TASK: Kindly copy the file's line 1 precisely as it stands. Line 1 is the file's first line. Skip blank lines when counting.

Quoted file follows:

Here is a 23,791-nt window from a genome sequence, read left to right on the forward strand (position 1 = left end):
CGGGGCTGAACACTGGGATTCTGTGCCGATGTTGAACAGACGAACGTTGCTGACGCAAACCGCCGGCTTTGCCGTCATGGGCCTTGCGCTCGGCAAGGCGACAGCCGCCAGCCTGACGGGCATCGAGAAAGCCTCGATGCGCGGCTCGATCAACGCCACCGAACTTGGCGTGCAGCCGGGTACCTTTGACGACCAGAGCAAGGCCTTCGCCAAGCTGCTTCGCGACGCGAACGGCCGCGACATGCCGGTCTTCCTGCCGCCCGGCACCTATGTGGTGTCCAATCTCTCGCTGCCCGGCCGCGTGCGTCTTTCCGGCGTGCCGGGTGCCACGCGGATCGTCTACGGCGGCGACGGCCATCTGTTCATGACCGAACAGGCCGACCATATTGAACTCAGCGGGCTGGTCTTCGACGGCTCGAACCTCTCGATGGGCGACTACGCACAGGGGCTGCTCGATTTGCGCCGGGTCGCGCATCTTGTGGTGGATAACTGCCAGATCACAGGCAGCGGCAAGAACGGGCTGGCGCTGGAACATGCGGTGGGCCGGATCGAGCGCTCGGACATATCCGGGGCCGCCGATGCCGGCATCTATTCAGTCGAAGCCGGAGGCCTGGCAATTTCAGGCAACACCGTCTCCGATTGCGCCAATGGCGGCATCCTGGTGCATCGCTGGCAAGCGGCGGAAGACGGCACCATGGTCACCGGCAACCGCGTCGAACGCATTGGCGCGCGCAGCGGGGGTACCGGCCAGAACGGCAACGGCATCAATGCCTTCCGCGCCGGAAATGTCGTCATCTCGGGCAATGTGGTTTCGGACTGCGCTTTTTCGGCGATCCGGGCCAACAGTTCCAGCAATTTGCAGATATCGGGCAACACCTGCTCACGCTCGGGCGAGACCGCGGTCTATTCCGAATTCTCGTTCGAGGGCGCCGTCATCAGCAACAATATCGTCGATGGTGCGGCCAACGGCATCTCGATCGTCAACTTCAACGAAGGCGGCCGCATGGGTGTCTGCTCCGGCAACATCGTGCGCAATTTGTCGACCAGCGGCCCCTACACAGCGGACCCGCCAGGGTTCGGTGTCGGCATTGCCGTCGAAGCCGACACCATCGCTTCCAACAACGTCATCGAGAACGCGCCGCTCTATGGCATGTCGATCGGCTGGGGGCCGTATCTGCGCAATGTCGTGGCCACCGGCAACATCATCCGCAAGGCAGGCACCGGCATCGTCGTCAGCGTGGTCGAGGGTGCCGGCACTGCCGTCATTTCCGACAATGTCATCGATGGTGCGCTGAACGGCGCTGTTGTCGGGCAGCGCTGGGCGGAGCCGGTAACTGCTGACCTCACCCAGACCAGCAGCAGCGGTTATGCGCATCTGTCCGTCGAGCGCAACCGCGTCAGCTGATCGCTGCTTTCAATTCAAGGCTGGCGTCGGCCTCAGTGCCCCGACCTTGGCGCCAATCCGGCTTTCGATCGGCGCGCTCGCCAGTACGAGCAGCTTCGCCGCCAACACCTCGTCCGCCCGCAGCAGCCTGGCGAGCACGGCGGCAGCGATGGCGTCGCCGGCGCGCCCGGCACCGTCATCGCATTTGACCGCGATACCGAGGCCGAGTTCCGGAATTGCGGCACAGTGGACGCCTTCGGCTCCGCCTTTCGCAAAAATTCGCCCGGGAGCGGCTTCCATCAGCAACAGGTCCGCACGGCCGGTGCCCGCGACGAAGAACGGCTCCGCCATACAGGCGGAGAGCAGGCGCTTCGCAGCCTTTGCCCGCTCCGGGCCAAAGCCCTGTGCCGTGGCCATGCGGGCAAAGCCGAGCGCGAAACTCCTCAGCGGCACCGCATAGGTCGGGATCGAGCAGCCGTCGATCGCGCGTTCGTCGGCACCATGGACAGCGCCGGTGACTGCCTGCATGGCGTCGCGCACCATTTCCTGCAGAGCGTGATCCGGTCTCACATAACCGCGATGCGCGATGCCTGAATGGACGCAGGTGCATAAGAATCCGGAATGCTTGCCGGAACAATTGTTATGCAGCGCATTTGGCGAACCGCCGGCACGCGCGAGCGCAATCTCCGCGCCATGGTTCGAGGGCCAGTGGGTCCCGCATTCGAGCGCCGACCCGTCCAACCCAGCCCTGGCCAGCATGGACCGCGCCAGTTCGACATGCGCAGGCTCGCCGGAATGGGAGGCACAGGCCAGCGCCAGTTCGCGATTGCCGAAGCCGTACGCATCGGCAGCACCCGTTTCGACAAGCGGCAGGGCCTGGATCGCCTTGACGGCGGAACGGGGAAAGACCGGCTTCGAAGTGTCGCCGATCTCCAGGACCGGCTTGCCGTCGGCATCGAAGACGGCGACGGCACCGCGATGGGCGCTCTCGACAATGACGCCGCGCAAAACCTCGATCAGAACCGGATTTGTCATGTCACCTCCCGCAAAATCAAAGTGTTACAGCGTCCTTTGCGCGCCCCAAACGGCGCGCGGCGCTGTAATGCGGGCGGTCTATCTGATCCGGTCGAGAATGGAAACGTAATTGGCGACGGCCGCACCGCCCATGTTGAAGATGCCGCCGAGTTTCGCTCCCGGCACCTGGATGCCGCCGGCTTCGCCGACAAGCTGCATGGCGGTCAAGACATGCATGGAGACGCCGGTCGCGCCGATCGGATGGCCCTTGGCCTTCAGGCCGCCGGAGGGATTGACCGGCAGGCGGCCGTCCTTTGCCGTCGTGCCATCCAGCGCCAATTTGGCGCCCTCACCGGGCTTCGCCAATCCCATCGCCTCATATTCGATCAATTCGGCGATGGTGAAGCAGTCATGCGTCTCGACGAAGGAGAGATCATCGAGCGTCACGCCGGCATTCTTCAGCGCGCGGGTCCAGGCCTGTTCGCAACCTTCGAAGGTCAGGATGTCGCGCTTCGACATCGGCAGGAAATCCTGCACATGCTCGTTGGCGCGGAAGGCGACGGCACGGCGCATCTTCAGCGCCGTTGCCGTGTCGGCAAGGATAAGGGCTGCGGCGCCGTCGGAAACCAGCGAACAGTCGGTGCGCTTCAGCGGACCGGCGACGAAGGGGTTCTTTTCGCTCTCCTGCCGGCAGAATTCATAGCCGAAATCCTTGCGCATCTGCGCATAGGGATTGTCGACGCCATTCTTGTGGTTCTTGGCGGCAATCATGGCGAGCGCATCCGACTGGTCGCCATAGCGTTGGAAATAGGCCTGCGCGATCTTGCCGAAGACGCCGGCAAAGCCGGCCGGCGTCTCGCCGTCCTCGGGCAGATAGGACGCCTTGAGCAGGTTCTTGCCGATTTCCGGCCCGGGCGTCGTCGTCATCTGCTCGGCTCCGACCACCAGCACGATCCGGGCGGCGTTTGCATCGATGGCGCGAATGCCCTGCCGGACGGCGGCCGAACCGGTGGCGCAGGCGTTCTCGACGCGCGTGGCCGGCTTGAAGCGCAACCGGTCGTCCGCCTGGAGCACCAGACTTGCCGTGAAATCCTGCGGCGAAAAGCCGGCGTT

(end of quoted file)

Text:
Here is a 23,791-nt window from a genome sequence, read left to right on the forward strand (position 1 = left end):